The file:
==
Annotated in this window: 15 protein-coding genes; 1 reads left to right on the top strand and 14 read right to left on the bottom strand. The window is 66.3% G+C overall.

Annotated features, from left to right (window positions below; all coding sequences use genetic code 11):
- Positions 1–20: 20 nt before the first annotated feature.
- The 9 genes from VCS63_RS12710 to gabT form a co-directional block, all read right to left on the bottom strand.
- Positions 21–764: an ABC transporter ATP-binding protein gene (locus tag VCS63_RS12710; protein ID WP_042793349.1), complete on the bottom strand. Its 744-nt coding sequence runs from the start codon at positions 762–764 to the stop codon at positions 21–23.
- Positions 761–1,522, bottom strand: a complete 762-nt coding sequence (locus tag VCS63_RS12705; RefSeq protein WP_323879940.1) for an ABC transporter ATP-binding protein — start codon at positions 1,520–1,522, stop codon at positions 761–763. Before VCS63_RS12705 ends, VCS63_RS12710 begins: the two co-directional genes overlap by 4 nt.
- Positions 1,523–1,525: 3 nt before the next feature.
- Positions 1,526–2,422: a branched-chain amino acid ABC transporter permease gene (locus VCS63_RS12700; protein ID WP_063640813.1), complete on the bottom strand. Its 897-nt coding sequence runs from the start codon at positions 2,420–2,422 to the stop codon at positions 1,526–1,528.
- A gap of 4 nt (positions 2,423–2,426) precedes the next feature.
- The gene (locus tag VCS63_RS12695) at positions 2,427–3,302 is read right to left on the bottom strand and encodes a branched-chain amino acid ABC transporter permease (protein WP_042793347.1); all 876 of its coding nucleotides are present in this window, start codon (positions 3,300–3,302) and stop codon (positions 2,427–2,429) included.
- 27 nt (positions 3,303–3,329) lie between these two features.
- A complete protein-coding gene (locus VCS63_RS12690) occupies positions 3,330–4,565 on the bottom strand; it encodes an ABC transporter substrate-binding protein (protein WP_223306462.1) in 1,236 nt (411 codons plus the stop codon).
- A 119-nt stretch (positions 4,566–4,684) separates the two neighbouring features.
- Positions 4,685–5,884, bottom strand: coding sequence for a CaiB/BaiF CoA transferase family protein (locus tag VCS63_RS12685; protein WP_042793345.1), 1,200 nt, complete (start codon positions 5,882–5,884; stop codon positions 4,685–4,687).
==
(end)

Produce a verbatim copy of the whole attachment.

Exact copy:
Annotated in this window: 15 protein-coding genes; 1 reads left to right on the top strand and 14 read right to left on the bottom strand. The window is 66.3% G+C overall.

Annotated features, from left to right (window positions below; all coding sequences use genetic code 11):
- Positions 1–20: 20 nt before the first annotated feature.
- The 9 genes from VCS63_RS12710 to gabT form a co-directional block, all read right to left on the bottom strand.
- Positions 21–764: an ABC transporter ATP-binding protein gene (locus tag VCS63_RS12710; protein ID WP_042793349.1), complete on the bottom strand. Its 744-nt coding sequence runs from the start codon at positions 762–764 to the stop codon at positions 21–23.
- Positions 761–1,522, bottom strand: a complete 762-nt coding sequence (locus tag VCS63_RS12705; RefSeq protein WP_323879940.1) for an ABC transporter ATP-binding protein — start codon at positions 1,520–1,522, stop codon at positions 761–763. Before VCS63_RS12705 ends, VCS63_RS12710 begins: the two co-directional genes overlap by 4 nt.
- Positions 1,523–1,525: 3 nt before the next feature.
- Positions 1,526–2,422: a branched-chain amino acid ABC transporter permease gene (locus VCS63_RS12700; protein ID WP_063640813.1), complete on the bottom strand. Its 897-nt coding sequence runs from the start codon at positions 2,420–2,422 to the stop codon at positions 1,526–1,528.
- A gap of 4 nt (positions 2,423–2,426) precedes the next feature.
- The gene (locus tag VCS63_RS12695) at positions 2,427–3,302 is read right to left on the bottom strand and encodes a branched-chain amino acid ABC transporter permease (protein WP_042793347.1); all 876 of its coding nucleotides are present in this window, start codon (positions 3,300–3,302) and stop codon (positions 2,427–2,429) included.
- 27 nt (positions 3,303–3,329) lie between these two features.
- A complete protein-coding gene (locus VCS63_RS12690) occupies positions 3,330–4,565 on the bottom strand; it encodes an ABC transporter substrate-binding protein (protein WP_223306462.1) in 1,236 nt (411 codons plus the stop codon).
- A 119-nt stretch (positions 4,566–4,684) separates the two neighbouring features.
- Positions 4,685–5,884, bottom strand: coding sequence for a CaiB/BaiF CoA transferase family protein (locus tag VCS63_RS12685; protein WP_042793345.1), 1,200 nt, complete (start codon positions 5,882–5,884; stop codon positions 4,685–4,687).